Meditations Among the Tombs: In a Letter to a Lady

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J. and J. Rivington; and J. Leake, Bath, 1746 - Death - 122 pages

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Page 5 - But will God indeed dwell on the earth? behold, the heaven and heaven of heavens cannot contain thee; how much less this house that I have builded?
Page 25 - For the Son of man is as a man taking a far journey, who left his house, and gave authority to his servants, and to every man his work, and commanded the porter to watch.
Page 51 - Such a nation might truly say to corruption, thou art my father, and to the worm, thou art my mother and my sister.
Page 67 - Behold, the nations are as a drop of a bucket, and are counted as the small dust of the balance : behold, He taketh up the isles as a very little thing.
Page 77 - To consider further this double end in the works of Nature, and how they are at the same time both useful and entertaining, we find that the most important parts in the vegetable world are those which are the most beautiful.
Page 74 - So much of eternity is gone;" for when millions of centuries are elapsed, it is but just commencing; and, when millions more have run their ample round, it will be no nearer ending. Yea, when ages, numerous as the bloom of spring, increased by the herbage of summer, both augmented by the leaves of autumn, and all multiplied by the drops of rain which drown the winter — when these, and ten thousand times ten thousand more...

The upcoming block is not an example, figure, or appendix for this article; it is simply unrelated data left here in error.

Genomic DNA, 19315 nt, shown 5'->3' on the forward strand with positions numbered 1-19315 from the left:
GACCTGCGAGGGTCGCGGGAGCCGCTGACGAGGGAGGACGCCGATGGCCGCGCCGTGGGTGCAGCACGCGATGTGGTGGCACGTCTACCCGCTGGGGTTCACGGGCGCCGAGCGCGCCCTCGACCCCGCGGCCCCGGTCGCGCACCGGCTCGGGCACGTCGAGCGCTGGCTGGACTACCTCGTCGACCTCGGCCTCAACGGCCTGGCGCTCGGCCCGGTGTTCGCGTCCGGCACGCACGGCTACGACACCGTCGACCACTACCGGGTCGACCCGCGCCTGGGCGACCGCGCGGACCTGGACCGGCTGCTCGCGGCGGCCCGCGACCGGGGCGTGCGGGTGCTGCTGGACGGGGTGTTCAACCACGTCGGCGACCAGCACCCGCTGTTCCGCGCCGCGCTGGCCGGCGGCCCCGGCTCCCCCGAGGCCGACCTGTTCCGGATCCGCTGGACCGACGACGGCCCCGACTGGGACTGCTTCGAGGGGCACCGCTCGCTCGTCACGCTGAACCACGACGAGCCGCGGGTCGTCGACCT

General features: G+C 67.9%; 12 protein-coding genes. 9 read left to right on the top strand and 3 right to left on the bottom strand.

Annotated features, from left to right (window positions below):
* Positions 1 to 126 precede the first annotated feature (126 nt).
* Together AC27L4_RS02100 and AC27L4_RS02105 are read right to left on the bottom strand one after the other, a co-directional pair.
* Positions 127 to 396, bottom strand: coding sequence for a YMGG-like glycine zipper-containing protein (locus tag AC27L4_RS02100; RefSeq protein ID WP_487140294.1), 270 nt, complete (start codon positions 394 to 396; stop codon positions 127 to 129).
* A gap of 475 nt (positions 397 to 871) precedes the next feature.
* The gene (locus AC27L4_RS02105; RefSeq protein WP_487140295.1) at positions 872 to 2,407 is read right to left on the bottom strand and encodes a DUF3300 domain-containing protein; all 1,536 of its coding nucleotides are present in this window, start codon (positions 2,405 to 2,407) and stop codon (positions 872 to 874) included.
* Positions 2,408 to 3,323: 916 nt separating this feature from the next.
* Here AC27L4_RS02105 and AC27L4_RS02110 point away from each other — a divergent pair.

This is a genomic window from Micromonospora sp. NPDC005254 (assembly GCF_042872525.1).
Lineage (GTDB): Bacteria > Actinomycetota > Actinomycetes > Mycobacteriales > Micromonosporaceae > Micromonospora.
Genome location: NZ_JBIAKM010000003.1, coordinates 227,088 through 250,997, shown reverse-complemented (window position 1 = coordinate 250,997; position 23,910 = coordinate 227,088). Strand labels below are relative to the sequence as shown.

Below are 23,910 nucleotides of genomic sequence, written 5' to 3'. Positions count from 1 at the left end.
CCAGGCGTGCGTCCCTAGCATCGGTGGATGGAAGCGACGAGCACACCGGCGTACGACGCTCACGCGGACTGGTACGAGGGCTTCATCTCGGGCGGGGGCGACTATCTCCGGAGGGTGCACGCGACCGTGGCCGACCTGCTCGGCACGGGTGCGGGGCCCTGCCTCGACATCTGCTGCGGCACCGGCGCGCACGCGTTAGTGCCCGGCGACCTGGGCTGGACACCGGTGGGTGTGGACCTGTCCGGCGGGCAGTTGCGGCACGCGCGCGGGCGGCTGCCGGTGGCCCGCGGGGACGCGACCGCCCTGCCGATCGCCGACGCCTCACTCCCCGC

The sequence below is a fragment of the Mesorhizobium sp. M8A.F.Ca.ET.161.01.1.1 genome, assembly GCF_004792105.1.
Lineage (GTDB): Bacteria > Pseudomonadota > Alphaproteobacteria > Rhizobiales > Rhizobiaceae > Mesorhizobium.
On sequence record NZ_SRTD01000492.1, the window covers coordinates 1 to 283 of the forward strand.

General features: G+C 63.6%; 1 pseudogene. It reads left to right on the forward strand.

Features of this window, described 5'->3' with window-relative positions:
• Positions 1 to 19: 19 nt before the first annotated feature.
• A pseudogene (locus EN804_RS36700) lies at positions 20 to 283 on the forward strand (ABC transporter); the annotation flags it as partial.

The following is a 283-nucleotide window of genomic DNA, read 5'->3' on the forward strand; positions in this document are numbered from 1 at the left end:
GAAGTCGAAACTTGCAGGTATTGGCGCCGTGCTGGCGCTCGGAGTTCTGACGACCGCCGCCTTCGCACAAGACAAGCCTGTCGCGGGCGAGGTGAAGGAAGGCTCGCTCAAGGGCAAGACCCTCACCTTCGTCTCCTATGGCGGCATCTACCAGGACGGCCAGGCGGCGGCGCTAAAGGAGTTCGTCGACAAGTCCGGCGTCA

Page 15 - Name : which were born, not of blood, nor of the will of the flefh, nor of the will of man, but of God.
Page 55 - In a grove of tulips, or a knot of pinks, one perceives a difference in almost every individual. Scarce any two are turned and tinctured exactly alike. Each allows himself a little particularity in his dress, though all belong to one family : so that they are various, and yet the same.
Page 45 - Cornwall ; and his temper and affections so public, that no accident which happened could make any impressions in him ; and his example kept others from taking any thing ill, or at least seeming to do so. In a word, a brighter courage, and a gentler disposition, were never married together to make the most cheerful and innocent conversation.
Page 14 - Tis written, indeed, of its suffering Saviour, that when He had tasted the vinegar mingled with gall, He would not drink. And did our new-come stranger begin to sip the cup of life : but, perceiving the bitterness, turn away its head, and refuse the draught ? Was this the cause, why the wary babe only opened its eyes : just looked on the light : and then withdrew into the more inviting regions of undisturbed repose?

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